Once I'm released back onto the roads, things will pick up because I'll simply do more volume. As it warms up, the roads are swept, and my confidence increases, the ramp will tilt up again. It always does. Initially I'll t…

OMG. SMH. (Insert Emoticon Here).

The other day Chris Knott and I were texting back and forth like a couple teenage girls. And like all teenage girls, the topic of discussion was how much falling down and hurting yourself affects your motivation.

Wait. That's what kids these days talk about, right?

We're both coming off injuries that set us back considerably, are carrying far more weight than we want to, and are unsure of just how badly we will get crushed come race season. The bright side for both of us is that we both want to ride. Maybe not the punishing, interval-drenched rides that lead to peak performance (not that I what know what that was), but the long, moderate rides that we both need to rebuild some sort of fitness base. Once the foundation is there, once we experience a few sun-drenched rides, once we get a little taste of nectar of competition... maybe we'll start hammering away again like we never stopped.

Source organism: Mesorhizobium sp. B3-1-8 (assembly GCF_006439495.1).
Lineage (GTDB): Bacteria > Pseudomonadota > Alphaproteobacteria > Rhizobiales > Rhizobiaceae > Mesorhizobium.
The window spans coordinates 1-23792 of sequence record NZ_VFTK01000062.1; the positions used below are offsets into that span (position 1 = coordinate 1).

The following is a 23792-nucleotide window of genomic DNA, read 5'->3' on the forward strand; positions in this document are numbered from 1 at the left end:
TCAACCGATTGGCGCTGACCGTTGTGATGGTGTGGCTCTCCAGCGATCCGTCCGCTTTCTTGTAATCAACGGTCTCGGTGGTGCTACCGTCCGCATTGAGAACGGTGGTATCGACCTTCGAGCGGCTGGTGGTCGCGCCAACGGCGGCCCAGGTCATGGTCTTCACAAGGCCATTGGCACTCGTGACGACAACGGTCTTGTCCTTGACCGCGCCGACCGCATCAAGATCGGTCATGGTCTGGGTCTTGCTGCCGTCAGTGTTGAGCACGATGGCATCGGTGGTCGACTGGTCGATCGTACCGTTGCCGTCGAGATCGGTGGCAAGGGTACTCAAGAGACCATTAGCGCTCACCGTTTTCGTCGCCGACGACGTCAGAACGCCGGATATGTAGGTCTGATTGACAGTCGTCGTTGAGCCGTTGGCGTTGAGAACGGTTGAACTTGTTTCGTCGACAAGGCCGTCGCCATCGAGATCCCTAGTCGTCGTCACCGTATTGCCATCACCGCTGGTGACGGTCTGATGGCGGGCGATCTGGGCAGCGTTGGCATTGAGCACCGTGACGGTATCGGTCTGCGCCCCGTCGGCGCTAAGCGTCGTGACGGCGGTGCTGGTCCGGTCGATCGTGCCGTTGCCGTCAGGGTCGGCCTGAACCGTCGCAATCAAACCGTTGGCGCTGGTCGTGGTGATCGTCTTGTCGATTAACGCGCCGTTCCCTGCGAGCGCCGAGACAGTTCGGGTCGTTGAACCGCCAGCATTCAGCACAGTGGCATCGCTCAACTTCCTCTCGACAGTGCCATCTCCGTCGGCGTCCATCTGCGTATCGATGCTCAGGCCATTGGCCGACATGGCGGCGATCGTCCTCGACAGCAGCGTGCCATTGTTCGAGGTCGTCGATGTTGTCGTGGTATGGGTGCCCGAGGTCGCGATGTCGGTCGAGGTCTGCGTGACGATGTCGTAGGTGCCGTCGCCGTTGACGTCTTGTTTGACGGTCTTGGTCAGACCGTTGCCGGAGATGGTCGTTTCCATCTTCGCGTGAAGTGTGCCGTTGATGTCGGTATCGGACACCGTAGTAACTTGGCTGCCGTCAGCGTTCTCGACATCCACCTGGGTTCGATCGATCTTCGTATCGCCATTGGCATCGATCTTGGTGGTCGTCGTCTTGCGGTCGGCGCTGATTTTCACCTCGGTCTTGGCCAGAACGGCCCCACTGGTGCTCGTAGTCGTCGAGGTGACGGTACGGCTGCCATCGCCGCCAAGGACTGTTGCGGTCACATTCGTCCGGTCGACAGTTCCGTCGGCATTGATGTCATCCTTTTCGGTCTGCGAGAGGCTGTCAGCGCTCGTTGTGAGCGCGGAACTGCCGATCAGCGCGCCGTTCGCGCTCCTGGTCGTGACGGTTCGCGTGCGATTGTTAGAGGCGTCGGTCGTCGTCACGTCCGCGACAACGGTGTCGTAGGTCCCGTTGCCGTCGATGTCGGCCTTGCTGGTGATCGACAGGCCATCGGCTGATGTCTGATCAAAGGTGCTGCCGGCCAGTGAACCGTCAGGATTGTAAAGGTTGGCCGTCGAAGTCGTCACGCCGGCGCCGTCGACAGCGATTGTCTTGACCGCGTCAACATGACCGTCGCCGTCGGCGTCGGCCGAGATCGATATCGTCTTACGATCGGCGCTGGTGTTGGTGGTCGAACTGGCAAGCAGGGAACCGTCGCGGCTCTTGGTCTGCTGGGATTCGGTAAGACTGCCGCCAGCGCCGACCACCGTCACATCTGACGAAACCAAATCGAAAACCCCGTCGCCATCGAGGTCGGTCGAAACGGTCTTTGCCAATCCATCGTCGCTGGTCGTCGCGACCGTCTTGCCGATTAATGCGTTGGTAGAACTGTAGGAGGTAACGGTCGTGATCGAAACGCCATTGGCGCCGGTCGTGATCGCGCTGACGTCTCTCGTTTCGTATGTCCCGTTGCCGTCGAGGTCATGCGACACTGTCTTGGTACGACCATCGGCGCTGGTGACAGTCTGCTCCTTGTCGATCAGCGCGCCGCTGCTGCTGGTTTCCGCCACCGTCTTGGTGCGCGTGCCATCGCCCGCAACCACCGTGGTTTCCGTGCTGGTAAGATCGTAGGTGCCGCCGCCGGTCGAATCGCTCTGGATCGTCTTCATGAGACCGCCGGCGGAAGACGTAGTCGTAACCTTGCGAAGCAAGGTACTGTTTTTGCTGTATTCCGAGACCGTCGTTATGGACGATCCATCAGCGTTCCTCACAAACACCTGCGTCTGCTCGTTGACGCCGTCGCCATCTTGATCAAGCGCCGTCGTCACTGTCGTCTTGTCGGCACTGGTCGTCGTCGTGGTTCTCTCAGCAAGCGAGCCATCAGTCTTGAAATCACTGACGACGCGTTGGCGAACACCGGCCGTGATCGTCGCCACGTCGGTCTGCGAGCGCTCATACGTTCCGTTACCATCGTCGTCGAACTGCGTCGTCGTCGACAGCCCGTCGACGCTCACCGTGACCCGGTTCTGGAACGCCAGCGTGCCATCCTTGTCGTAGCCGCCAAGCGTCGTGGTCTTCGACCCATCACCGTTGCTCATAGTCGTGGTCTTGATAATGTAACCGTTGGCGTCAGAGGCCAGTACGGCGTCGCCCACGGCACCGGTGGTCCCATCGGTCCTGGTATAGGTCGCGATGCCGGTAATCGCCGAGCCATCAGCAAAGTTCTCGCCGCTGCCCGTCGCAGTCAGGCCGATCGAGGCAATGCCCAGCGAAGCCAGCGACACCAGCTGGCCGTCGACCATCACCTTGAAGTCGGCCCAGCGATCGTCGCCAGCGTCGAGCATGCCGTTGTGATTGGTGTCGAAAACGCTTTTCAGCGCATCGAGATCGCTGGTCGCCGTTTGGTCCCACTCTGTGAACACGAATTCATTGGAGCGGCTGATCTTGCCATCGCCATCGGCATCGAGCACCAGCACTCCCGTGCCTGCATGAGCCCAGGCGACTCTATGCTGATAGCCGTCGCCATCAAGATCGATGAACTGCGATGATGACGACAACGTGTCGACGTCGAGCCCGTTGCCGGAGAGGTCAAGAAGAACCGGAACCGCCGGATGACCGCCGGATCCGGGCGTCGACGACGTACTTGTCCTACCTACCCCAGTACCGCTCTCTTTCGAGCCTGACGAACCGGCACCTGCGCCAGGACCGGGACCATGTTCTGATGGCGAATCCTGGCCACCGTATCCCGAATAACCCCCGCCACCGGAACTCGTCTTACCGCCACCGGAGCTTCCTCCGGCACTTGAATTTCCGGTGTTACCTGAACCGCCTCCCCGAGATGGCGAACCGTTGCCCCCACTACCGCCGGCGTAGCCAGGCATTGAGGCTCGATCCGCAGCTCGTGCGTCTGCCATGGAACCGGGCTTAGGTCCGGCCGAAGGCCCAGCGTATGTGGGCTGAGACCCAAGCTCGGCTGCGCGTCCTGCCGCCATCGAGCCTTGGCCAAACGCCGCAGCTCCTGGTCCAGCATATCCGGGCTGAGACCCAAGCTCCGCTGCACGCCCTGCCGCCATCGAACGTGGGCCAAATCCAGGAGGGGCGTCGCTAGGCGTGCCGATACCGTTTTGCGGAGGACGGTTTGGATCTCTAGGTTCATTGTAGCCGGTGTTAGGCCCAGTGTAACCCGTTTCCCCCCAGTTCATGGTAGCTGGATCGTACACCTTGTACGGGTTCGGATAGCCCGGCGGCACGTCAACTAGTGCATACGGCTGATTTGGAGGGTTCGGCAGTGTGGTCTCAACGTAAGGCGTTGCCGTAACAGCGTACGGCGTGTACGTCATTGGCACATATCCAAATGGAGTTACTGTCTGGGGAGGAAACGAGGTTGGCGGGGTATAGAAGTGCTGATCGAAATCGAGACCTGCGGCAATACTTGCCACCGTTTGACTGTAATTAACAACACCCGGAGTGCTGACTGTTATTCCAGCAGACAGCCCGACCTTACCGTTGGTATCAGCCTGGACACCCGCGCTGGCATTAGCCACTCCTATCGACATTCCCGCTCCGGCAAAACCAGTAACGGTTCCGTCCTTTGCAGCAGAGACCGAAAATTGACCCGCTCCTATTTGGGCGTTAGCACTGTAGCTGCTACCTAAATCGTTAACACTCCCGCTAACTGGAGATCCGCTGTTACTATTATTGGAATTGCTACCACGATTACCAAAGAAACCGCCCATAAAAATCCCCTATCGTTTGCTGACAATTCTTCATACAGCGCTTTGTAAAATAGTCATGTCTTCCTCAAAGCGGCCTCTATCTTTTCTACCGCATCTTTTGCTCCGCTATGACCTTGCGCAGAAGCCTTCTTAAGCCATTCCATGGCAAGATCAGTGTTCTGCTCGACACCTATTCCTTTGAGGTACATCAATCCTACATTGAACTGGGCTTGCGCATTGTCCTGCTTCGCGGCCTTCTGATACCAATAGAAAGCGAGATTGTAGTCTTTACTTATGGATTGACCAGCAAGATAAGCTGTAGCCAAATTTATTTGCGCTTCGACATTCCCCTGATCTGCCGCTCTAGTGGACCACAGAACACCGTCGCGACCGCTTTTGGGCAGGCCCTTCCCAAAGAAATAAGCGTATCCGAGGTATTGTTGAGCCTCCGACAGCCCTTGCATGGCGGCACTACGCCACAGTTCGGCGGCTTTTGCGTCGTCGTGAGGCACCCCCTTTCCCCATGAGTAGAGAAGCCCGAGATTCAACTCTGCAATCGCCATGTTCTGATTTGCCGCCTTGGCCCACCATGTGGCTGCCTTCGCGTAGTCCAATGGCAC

Maybe.

Maybe not.

We'll have to see. I think we're both wired for it, so even if it …

Playing It By Ear.

Saturday was intended to be my big day on the bike. It's always the big day on my bike, because it's the one day a week I'm most likely to have plenty of time to ride. Even if my wife has something planned for the day, I can usually get up somewhat early-ish and be done before she gets up and gets the kids moving. It's the one day a week where volume is a possibility.